The people of Tokyo were treated to a traditionally southern spectacle on sunday (29 July) when six boats from Nagasaki city made their first appearance on the Sumida River.
SV ZOOM TO GV: Start of race on Tokyo's Sumida River checkered flag down and boats with crew off.
SV: Boat crew rowing as drummer sets packs. (2 shots)
GV: Boat up river past bridge at halfway mark.
SV: Newsmen observing race.
GV: Two crews racing down river.
LV AND GV: race continues.
SV: Newsmen filming race.
GV: Crew in white finish race and raise oars.
SV: Winning team rows into harbour at end of race. (2 shots)
SPORT: 'PERON' BOAT RACING
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Background: The people of Tokyo were treated to a traditionally southern spectacle on sunday (29 July) when six boats from Nagasaki city made their first appearance on the Sumida River. Thousands turned out to cheer the boats as the raced along the river, which runs through the capital city.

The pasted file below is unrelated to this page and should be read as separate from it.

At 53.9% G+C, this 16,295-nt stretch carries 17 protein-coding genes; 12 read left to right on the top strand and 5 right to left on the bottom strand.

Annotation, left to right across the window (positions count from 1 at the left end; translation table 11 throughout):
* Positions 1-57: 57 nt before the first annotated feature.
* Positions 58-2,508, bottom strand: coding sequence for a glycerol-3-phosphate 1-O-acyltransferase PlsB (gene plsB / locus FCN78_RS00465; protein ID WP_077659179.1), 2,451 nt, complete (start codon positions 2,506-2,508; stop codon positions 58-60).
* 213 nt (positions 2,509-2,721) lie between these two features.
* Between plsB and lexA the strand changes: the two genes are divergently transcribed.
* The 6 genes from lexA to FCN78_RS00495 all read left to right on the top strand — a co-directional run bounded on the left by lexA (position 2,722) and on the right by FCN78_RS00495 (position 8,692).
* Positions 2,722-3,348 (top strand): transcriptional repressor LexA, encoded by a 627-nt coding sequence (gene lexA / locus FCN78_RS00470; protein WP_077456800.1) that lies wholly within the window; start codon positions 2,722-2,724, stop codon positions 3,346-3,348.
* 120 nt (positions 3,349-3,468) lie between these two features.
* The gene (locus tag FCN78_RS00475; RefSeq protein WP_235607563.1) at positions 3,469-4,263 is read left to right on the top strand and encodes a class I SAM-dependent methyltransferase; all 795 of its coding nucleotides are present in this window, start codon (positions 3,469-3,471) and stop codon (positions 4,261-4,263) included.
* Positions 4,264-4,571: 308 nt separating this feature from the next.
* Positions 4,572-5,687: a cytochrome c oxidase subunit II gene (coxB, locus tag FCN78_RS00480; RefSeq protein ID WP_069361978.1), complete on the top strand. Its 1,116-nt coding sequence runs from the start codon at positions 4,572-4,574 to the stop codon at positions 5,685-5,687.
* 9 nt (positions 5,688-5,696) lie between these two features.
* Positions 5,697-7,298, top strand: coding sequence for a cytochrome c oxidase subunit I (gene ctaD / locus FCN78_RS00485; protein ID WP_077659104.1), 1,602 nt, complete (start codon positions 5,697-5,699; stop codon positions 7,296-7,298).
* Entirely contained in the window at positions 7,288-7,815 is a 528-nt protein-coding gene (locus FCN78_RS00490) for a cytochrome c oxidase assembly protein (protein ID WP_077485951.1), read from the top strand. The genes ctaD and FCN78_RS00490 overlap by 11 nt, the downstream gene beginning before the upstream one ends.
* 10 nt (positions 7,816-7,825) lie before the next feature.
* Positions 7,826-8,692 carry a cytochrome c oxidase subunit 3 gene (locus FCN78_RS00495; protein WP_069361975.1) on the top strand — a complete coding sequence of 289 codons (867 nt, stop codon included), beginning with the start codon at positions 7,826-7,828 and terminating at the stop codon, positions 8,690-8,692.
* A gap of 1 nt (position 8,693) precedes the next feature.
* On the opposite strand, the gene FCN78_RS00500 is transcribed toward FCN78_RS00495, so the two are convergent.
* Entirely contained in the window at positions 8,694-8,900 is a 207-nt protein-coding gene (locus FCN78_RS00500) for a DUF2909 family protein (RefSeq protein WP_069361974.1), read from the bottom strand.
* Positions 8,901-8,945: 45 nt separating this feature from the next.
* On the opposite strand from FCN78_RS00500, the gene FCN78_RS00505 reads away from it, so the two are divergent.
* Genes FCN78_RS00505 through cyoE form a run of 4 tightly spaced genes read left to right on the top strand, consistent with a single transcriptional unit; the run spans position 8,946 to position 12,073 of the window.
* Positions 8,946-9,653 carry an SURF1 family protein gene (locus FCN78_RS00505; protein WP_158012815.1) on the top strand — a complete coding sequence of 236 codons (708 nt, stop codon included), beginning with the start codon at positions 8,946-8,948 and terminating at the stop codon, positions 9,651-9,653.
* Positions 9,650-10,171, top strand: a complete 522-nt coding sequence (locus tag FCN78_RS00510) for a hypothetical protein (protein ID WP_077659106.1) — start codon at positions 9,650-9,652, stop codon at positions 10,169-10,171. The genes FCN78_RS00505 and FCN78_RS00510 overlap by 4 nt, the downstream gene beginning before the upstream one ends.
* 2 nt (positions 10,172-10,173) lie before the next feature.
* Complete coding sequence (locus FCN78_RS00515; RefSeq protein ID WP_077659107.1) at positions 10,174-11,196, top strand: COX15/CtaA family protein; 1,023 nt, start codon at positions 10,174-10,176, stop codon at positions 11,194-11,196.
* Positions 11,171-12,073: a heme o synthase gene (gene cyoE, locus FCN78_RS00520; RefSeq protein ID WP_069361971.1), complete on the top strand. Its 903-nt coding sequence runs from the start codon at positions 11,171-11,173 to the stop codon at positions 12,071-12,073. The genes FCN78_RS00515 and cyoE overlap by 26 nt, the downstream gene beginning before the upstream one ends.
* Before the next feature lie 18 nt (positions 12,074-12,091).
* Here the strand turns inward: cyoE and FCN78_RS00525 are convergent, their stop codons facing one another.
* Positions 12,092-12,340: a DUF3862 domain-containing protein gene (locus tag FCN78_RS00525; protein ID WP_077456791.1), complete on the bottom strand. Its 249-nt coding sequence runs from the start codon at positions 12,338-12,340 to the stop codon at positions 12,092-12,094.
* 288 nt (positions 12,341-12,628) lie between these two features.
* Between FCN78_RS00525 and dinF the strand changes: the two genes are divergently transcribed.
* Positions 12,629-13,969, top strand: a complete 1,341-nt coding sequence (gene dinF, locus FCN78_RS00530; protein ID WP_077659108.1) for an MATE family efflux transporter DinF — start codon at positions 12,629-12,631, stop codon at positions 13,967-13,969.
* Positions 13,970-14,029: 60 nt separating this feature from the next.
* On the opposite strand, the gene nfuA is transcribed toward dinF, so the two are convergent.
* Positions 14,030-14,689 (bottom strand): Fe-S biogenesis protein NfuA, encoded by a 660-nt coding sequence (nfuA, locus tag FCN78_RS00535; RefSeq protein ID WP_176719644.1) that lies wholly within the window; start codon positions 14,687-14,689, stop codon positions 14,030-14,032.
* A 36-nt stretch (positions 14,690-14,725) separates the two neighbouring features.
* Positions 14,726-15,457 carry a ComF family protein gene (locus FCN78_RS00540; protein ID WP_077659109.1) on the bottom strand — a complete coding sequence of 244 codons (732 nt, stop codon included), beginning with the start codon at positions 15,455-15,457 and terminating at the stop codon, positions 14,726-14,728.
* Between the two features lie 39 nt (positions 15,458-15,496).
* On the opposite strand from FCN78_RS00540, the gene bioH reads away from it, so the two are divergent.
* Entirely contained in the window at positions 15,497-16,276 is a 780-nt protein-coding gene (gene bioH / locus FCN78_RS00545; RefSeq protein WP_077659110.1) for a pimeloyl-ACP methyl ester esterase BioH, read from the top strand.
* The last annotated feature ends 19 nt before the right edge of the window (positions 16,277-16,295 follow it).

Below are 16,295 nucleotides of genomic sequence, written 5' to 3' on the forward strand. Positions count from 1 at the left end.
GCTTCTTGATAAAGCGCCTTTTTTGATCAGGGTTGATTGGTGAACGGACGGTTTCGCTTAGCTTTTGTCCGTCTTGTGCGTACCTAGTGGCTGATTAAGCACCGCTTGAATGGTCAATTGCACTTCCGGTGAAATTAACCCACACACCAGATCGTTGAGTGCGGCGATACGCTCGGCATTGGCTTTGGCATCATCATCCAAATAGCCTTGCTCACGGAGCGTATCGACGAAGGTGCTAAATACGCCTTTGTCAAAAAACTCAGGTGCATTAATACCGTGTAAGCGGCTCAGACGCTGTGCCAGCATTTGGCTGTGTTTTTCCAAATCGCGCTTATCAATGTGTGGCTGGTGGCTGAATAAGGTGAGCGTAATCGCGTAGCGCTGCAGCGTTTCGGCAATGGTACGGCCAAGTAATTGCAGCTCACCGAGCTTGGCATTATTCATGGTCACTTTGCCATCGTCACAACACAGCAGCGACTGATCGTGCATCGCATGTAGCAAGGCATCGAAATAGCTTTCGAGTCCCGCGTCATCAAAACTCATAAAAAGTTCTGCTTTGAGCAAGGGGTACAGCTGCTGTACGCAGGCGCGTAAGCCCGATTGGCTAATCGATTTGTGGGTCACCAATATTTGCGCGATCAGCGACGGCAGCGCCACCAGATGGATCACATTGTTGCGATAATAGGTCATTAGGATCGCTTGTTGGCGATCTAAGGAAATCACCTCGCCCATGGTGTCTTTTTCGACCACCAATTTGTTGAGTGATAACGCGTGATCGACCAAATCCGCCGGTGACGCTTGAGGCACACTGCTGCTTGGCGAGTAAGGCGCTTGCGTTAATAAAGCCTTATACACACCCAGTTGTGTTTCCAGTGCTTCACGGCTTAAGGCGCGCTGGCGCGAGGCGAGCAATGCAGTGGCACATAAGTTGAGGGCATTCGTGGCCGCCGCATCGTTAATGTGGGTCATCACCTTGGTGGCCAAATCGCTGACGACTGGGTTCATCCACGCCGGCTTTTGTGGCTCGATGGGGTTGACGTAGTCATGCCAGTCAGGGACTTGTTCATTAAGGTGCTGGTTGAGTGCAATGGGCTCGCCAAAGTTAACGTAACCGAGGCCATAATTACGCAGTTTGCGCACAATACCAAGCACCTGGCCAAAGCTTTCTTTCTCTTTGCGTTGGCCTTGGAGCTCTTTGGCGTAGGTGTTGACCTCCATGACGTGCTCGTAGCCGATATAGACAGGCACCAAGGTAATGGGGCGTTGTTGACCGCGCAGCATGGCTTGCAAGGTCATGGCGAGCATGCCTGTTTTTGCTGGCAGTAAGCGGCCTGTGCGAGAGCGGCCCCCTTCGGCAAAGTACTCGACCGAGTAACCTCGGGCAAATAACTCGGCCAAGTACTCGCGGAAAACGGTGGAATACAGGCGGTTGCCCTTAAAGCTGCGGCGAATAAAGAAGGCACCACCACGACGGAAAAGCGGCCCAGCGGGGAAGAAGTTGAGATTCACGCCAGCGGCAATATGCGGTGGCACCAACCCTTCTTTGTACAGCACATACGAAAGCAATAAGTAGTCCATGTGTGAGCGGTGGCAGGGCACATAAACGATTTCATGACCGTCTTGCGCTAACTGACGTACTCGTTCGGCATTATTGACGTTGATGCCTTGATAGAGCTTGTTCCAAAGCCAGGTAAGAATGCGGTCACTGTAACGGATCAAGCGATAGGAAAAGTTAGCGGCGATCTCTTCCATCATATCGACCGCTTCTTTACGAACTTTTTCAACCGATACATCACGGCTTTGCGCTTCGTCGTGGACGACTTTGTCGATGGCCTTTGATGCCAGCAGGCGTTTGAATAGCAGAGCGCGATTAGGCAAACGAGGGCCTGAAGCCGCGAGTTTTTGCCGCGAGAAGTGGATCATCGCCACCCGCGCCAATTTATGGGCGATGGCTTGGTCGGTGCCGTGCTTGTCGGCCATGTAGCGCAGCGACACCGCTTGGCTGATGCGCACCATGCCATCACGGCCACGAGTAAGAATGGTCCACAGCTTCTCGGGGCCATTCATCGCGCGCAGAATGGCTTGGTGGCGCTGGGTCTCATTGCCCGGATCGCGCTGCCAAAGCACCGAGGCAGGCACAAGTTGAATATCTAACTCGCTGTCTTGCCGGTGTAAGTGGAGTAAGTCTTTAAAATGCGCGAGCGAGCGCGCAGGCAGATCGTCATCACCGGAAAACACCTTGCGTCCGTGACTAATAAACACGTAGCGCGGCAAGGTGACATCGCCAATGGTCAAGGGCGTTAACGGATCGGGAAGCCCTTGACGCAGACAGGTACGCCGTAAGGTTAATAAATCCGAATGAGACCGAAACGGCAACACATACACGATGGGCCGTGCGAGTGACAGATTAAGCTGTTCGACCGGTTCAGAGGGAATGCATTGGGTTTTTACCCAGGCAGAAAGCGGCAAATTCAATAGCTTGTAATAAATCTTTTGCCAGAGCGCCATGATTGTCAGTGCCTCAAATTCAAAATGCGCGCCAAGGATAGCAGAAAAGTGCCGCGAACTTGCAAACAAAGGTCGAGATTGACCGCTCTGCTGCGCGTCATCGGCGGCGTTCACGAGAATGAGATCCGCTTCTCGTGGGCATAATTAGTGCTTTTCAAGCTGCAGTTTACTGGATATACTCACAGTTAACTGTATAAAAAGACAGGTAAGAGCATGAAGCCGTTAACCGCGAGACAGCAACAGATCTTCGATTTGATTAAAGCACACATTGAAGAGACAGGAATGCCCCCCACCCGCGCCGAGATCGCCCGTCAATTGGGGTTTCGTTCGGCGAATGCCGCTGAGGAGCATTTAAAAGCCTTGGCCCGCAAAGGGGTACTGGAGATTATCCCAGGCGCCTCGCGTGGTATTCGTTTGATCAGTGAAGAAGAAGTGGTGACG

SYNOPSIS: The flag is lowered and the Nagasaki boats take off town the Sumida river.
The boats -- each manned by thirty-three rowers are called 'Peron'. Like Hong Kong's colourful 'dragon races' the Peron boating tradition came to Nagasaki from China. The results of Nagasaki's first race were recorded in 1655 and since then the races have increased in popularity becoming major events in the district.
Each boat is about fourteen metres long (46 feet). They're equipped with strange sounding gongs and the rowers stroke to the beat.
Nagasaki's Peron teams have won international fame at Hong Kong's annual dragon rave -- and one team even walked away with the winning trophy in 1977.
The organisers were pleased with the response of the Tokyo spectators -- and promised that the Peron races ??? will soon become an annual event in Tokyo.
So the winning team had the satisfaction of taking first place in the rave and winning thousands of new converts to the ancient sport.